Apple MacBook Pro MD314LL/A 13.3-Inch Laptop (OLD VERSION)
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2012 MacBook Pros Will Amazon still be selling the 2011 MacBook Pros (specifically the 2.8 ghz processor/750 hard drive) once the 2012 MacBook Pros are released?
asked by Carleigh on April 19, 2012
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[Deleted by the author on Feb 5, 2014 4:16:43 PM PST]

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The "free RAM" number is deceptive. There are four categories of RAM in MacOS X visible in Activity Monitor: Wired, Active, Inactive, and Free. I have a 2008 Macbook unibody with 6 gigs of memory. Right now, Free is 357 megs, Active is 3.61, Inactive is 1.16 and Wired is 905. (The remainder is video memory, I believe).

"Wired" is memory that can't be swapped out to disk - often components of the operating system and other system-level processes.

"Free" is memory that has not been used at all, and is available for immediate use.

"Inactive" is ALSO available for immediate use. For example, when you quit Mail or Safari, the memory it was using is marked as Inactive - it can be discarded at any time to use for something else, without swapping it out to disk.

Only Active memory needs to be swapped out when new applications demand more memory than can be met by Free+Inactive.

So just looking at Free memory is inaccurate. You would think I'm almost out of memory, but in fact I have 1.5 gigs immediately available, more through virtual memory/swapping Active memory into the background.

There is a performance advantage to NOT swap out Active memory until it's needed - if I switch back to iTunes (which I have running but idle in the background), I would like it to be immediately responsive. If it's swapped out because I ran Photoshop or Final Cut and the memory was needed, fine. But if there wasn't a memory demand, then swapping it wasn't necessarily the right move - it hurt the responsiveness of a running app in favor of the possible faster launch of one that hypothetically might be launched in the future.

And, of course, all of this is becoming particularly moot with the rise of SSDs, which are so fast that virtual memory/swapping is no longer a performance killer. I believe that's how Apple gets away with shipping modest memory in the Macbook Airs, because swapping is fast enough to compensate.
Michael F. answered on June 19, 2012
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Hmmm... that doesn't sound good. As I am a newer Mac owner I will need to run some more tests, however I have not run into any issues thus far.

No matter what, when it comes down to it I will always use my powerful PC desktop to run multiple high end programs. My MacBook is simply for typing and surfing on the go.
paper tiger answered on May 28, 2012
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I don't hate macs, i love mine. I'm merely stating that it is very very bad at memory management. My friend has a 17inch mac with 8gb of ram, he has chrome, safari, itunes, and grage band open. His ram is 6.5gb of used ram out of 8gb. He has 1.5gb of ram left with only that many programs. Apple cripples your ram when you upgrade it. heck i have 4gb of ram and 3.72gb is being used from chrome, itunes, and quicktime. Please open activity monitor and check your ram usage from time to time.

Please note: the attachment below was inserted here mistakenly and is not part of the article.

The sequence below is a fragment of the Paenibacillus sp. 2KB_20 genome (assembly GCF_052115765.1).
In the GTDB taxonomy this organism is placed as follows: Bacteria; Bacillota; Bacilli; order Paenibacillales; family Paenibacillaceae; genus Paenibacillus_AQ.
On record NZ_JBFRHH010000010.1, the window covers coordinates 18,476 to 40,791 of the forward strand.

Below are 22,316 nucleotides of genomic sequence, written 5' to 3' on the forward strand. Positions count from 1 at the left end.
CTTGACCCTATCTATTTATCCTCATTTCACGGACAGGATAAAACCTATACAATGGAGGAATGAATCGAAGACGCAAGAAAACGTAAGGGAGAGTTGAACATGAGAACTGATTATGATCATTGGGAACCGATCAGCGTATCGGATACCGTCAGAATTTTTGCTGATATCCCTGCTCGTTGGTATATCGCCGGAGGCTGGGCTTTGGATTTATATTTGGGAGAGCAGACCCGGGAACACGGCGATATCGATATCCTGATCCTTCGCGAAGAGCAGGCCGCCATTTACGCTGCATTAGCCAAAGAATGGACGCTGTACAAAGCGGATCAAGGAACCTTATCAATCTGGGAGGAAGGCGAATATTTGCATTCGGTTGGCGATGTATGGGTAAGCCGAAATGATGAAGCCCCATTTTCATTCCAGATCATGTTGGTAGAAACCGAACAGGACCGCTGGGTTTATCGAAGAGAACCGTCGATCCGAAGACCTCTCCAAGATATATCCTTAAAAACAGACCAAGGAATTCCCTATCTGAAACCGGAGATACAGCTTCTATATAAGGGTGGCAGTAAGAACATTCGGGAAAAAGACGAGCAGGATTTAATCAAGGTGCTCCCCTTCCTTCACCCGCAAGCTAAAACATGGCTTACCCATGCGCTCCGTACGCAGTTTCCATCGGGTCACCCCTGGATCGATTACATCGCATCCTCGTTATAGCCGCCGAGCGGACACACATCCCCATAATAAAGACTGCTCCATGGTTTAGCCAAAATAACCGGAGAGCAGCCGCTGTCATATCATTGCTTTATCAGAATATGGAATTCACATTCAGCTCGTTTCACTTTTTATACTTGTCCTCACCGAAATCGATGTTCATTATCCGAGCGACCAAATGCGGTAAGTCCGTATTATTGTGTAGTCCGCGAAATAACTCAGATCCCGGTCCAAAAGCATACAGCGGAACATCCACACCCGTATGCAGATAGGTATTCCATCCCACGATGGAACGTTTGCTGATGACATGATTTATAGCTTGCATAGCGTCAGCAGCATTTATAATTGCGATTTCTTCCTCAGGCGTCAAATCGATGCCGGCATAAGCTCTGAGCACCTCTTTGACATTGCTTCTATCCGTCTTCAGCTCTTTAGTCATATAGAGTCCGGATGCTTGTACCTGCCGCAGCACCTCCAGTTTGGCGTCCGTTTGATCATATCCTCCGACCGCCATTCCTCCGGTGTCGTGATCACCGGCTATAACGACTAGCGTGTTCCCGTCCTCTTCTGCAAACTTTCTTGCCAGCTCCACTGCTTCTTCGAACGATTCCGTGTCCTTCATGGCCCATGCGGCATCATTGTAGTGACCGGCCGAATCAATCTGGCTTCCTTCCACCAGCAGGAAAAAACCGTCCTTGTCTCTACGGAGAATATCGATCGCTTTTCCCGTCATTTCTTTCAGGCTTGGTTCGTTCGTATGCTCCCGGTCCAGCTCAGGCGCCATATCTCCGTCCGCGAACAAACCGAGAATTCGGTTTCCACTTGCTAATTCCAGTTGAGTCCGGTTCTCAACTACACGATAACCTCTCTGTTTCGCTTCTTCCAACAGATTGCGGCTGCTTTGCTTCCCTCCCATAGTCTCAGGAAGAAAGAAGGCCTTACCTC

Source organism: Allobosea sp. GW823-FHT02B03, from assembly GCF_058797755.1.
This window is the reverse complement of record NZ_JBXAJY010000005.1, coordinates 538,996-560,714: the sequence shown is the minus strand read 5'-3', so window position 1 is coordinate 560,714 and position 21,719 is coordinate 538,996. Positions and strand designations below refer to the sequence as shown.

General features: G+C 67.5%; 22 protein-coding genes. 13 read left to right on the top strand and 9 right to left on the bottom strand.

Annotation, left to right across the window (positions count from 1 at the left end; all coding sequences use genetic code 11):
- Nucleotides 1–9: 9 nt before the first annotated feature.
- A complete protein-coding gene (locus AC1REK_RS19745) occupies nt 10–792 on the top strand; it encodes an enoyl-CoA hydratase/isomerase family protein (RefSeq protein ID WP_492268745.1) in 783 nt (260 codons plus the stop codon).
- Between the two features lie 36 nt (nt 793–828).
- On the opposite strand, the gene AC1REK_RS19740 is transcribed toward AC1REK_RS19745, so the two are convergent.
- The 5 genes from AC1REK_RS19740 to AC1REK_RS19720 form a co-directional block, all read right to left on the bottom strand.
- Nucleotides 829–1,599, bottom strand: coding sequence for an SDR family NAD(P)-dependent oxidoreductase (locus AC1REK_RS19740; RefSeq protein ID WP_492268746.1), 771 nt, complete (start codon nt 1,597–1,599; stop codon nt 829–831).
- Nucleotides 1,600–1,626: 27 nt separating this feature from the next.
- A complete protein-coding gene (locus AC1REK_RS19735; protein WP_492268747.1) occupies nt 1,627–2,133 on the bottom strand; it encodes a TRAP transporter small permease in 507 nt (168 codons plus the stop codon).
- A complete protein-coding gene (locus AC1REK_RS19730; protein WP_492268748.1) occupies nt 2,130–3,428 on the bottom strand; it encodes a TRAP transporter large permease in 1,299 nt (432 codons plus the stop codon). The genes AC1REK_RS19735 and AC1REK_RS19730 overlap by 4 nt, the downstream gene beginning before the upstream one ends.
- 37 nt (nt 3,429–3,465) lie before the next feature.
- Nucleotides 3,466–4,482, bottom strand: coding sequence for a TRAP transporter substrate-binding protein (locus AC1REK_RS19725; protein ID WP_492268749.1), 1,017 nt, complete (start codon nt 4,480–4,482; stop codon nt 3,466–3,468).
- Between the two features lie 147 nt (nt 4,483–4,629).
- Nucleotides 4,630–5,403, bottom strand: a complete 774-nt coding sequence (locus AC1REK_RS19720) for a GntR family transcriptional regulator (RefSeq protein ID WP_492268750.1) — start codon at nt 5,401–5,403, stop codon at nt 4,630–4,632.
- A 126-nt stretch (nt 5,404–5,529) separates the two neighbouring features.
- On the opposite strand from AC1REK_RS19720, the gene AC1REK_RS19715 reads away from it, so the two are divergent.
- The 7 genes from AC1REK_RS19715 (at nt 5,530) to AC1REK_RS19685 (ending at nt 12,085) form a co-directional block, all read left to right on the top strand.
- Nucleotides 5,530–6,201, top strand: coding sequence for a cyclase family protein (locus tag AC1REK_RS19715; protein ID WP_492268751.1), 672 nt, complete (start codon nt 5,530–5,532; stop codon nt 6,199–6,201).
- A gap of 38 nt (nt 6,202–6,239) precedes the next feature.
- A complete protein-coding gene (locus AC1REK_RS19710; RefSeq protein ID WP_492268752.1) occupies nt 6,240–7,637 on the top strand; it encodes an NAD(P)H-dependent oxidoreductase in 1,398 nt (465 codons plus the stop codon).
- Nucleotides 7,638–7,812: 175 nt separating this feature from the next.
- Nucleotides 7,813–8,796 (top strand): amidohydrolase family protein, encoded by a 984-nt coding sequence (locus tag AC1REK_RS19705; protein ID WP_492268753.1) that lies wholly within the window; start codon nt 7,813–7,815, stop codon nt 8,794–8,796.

Brycon Casey answered on May 28, 2012
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I agree with you Brycon, I build PC's and they can be very fast and run very well. All I am saying is that my Apple MacBook is very smooth and quick for how little ram it has, and the fact that it is a laptop and not a desktop. Most Microsoft laptops I have owned in the past are sluggish and lagging. My MacBook Pro is great and runs much better than any other laptop I have ever owned.
paper tiger answered on May 27, 2012
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i posted a fact, numbers aren't opinion.
Brycon Casey answered on May 27, 2012
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We all are entitled to our opinions, but I think we can all agree that Mac and PC run very differently to utilize the power and components they have.
paper tiger answered on May 26, 2012
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Apple 4gb is pc 2gb to me. I think you are a little crazy.

13 inch macbook pro core i7 2.8ghz model here and if i'm running 3 tabs in chrome, itunes, and finder i have 500mb left of my ram. I can run 2x that on my acer laptop with 64bit windows and it never uses more then 3gb of ram.
Brycon Casey answered on May 26, 2012
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Well, this weekend I went and purchased a MacBook Pro. I am loving it so far. I bought it at BestBuy and they actually had an Apple tech on site who said hardware wise nothing will change with the new Mountian Lion OS. It simply will be a software update you can buy for probably $30-$40 from the AppStore.

So since nothing is changing, I think you are safe to buy one as well. There will be no hardware updates, same machine, just new OS.

I bought the 15.4", i7, 2.2ghz, 500gig model and it is fast! I would like to upgrade the ram from 4gig to 8, however as a PC builder myself I can see that Apple knows how to use the computer speed much better than Windows does. Apple 4gig is like PC 8gig. I'm quite happy with it.
paper tiger answered on April 23, 2012
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Okay, thank you! I want a MacBook really bad, but the price is a big problem for me. I'm hoping once the 2012s come out, the price will drop enough so I can snag a 2011 before they run out.

And the Mountain Lion looks awesome!
Carleigh answered on April 20, 2012
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